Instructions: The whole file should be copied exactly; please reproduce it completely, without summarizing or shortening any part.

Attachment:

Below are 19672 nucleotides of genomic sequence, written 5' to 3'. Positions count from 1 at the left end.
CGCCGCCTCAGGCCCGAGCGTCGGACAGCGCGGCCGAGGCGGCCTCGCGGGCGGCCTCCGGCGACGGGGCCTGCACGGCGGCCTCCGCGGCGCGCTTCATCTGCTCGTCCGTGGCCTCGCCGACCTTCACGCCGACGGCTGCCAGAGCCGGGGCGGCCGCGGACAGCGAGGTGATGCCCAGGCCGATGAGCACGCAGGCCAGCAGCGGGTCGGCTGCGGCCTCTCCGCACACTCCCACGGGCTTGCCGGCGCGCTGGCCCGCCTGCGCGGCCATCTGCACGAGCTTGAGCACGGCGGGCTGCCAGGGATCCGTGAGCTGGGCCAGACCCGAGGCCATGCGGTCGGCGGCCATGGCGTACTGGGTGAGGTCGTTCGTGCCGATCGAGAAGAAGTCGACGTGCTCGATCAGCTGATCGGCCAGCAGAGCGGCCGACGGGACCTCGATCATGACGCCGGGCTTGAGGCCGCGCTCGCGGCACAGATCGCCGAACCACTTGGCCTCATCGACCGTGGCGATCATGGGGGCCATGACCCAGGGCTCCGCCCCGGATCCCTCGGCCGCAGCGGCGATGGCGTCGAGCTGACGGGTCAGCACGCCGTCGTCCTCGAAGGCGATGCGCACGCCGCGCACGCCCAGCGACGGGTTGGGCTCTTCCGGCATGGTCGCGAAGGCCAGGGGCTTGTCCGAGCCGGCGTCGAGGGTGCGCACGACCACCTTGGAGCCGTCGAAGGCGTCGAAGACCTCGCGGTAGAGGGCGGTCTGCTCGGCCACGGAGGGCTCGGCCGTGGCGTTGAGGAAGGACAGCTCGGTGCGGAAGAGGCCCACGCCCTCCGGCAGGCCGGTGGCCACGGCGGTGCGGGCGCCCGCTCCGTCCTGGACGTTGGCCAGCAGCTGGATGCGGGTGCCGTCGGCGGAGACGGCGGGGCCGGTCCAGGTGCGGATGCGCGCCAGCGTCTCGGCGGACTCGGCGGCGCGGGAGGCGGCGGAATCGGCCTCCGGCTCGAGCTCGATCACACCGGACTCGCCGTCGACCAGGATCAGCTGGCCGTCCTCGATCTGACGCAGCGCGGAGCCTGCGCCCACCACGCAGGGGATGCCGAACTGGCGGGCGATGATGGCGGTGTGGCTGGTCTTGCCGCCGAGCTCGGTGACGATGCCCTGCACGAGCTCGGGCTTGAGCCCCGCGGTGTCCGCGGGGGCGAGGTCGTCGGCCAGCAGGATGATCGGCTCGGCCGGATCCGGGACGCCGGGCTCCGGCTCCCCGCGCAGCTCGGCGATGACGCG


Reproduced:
Below are 19672 nucleotides of genomic sequence, written 5' to 3'. Positions count from 1 at the left end.
CGCCGCCTCAGGCCCGAGCGTCGGACAGCGCGGCCGAGGCGGCCTCGCGGGCGGCCTCCGGCGACGGGGCCTGCACGGCGGCCTCCGCGGCGCGCTTCATCTGCTCGTCCGTGGCCTCGCCGACCTTCACGCCGACGGCTGCCAGAGCCGGGGCGGCCGCGGACAGCGAGGTGATGCCCAGGCCGATGAGCACGCAGGCCAGCAGCGGGTCGGCTGCGGCCTCTCCGCACACTCCCACGGGCTTGCCGGCGCGCTGGCCCGCCTGCGCGGCCATCTGCACGAGCTTGAGCACGGCGGGCTGCCAGGGATCCGTGAGCTGGGCCAGACCCGAGGCCATGCGGTCGGCGGCCATGGCGTACTGGGTGAGGTCGTTCGTGCCGATCGAGAAGAAGTCGACGTGCTCGATCAGCTGATCGGCCAGCAGAGCGGCCGACGGGACCTCGATCATGACGCCGGGCTTGAGGCCGCGCTCGCGGCACAGATCGCCGAACCACTTGGCCTCATCGACCGTGGCGATCATGGGGGCCATGACCCAGGGCTCCGCCCCGGATCCCTCGGCCGCAGCGGCGATGGCGTCGAGCTGACGGGTCAGCACGCCGTCGTCCTCGAAGGCGATGCGCACGCCGCGCACGCCCAGCGACGGGTTGGGCTCTTCCGGCATGGTCGCGAAGGCCAGGGGCTTGTCCGAGCCGGCGTCGAGGGTGCGCACGACCACCTTGGAGCCGTCGAAGGCGTCGAAGACCTCGCGGTAGAGGGCGGTCTGCTCGGCCACGGAGGGCTCGGCCGTGGCGTTGAGGAAGGACAGCTCGGTGCGGAAGAGGCCCACGCCCTCCGGCAGGCCGGTGGCCACGGCGGTGCGGGCGCCCGCTCCGTCCTGGACGTTGGCCAGCAGCTGGATGCGGGTGCCGTCGGCGGAGACGGCGGGGCCGGTCCAGGTGCGGATGCGCGCCAGCGTCTCGGCGGACTCGGCGGCGCGGGAGGCGGCGGAATCGGCCTCCGGCTCGAGCTCGATCACACCGGACTCGCCGTCGACCAGGATCAGCTGGCCGTCCTCGATCTGACGCAGCGCGGAGCCTGCGCCCACCACGCAGGGGATGCCGAACTGGCGGGCGATGATGGCGGTGTGGCTGGTCTTGCCGCCGAGCTCGGTGACGATGCCCTGCACGAGCTCGGGCTTGAGCCCCGCGGTGTCCGCGGGGGCGAGGTCGTCGGCCAGCAGGATGATCGGCTCGGCCGGATCCGGGACGCCGGGCTCCGGCTCCCCGCGCAGCTCGGCGATGACGCG